The man stopped and looked down at the boy. “Now, see here, my friend,” said he. “Honest, now, no dodging. Never mind if you do like things. Honest—you can’t cheat me, you know—”
The boy looked back at him with eyes of profound simplicity and faith. “I know it,” he replied.
“Well, then, now you tell me, honest, if you do stay and have dinner with me won’t your folks, your mother and your sisters, worry?”
The boy’s face, which had been rather anxious, cleared at once. “Oh no, sir!” he replied. “Amy never worries, and Ina and Charlotte won’t.”
“Who is Amy?”
“Amy? Why, Amy is my mother, of course.”
“And you are sure she won’t worry?”
“Oh no, sir.” The boy fairly laughed at the idea. His honesty in this at least seemed unmistakable.
“Well, then,” said Anderson, “come along and have dinner with me.”
The boy fairly leaped with delight as, still clinging to the man’s hand, he passed up the little walk to the Anderson house. He could smell the roast lamb and the green pease.
Arthur Carroll went on business to the City every morning. He brought up to the station in the smart trap, the liveried coachman, with the mute majesty of his kind, throned upon the front seat. Sometimes one of Carroll’s daughters, as delicately gay as a flower in her light daintiness of summer attire, was with him. Often the boy, with his outlook of innocent impudence, sat beside the coachman. Carroll himself was always irreproachably clad in the very latest of the prevailing style. Had he not been such a masterly figure of a man, he would have been open to the charge of dandyism. He was always gloved; he even wore a flower in the lapel of his gray coat. He carried always, whatever the state of the weather, an eminent umbrella with a carved-ivory handle. He equipped himself with as many newspapers from the stand as would an editor of a daily paper. The other men drew conclusions that it was highly necessary for him to study the state of the market and glean the truth from the various reports.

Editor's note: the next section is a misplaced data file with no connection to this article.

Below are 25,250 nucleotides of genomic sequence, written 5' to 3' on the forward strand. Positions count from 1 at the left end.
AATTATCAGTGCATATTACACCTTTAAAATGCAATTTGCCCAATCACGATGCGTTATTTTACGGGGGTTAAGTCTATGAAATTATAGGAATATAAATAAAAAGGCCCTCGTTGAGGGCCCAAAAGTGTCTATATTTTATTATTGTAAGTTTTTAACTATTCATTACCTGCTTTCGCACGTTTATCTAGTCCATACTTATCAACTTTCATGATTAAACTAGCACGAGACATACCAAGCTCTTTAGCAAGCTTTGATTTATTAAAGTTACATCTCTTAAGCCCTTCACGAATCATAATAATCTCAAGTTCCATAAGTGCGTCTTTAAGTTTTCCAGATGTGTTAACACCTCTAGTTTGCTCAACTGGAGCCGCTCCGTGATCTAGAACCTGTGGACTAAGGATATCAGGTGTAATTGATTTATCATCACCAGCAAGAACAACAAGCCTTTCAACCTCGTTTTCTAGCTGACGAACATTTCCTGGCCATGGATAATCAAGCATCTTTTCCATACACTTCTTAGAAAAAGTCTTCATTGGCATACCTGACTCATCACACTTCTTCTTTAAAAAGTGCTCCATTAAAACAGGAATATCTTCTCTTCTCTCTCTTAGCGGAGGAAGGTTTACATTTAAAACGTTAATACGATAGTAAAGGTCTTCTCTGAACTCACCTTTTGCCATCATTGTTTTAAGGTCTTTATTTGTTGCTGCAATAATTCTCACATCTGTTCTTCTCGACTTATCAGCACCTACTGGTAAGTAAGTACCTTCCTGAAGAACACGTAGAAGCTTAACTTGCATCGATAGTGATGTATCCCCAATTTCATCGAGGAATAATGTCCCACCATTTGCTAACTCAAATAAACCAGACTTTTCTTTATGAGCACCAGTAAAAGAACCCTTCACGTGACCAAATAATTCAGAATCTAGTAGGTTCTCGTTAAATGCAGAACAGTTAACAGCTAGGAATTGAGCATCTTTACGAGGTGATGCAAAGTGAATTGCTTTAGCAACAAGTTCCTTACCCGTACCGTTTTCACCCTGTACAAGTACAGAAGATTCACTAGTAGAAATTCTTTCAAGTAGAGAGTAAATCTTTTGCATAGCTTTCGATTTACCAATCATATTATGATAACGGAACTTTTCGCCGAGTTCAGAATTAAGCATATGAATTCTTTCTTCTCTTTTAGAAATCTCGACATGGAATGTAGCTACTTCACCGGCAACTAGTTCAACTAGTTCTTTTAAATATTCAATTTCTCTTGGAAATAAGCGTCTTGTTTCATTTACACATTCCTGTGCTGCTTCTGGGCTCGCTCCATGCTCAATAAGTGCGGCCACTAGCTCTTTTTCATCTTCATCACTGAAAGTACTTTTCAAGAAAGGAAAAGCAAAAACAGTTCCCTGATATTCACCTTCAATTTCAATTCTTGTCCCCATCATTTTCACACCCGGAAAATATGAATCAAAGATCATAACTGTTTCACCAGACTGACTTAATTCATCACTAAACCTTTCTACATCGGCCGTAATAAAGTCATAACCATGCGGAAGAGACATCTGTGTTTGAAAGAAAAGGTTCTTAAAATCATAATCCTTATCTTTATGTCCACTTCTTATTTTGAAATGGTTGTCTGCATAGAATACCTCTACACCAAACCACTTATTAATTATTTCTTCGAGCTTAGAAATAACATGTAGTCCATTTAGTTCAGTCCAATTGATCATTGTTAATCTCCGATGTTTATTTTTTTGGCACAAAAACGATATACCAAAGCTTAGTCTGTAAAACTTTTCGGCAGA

One morning Henry Lee was also journeying to the City on the eight-o’clock train. He held a $2500 position in a publisher’s office, and felt himself as good as any man in Banbridge, with the possible exception of this new-comer, and he accosted him with regard to his sheaf of newspapers.
“Going to have all the news there is?” he inquired, jocularly.
Carroll looked up and smiled and nodded. “Well, yes,” he replied. “I find this my only way—read them all and strike an average. There is generally a kernel of truth in each.”
“That’s so,” said Lee.
Carroll glanced speculatively at the ostentatiously squared shoulders of the other man as he passed through the car.
When the train reached Jersey City, Carroll, leaving his newspapers fluttering about the seat he had occupied, passed off the train and walked with his air of careless purpose along the platform.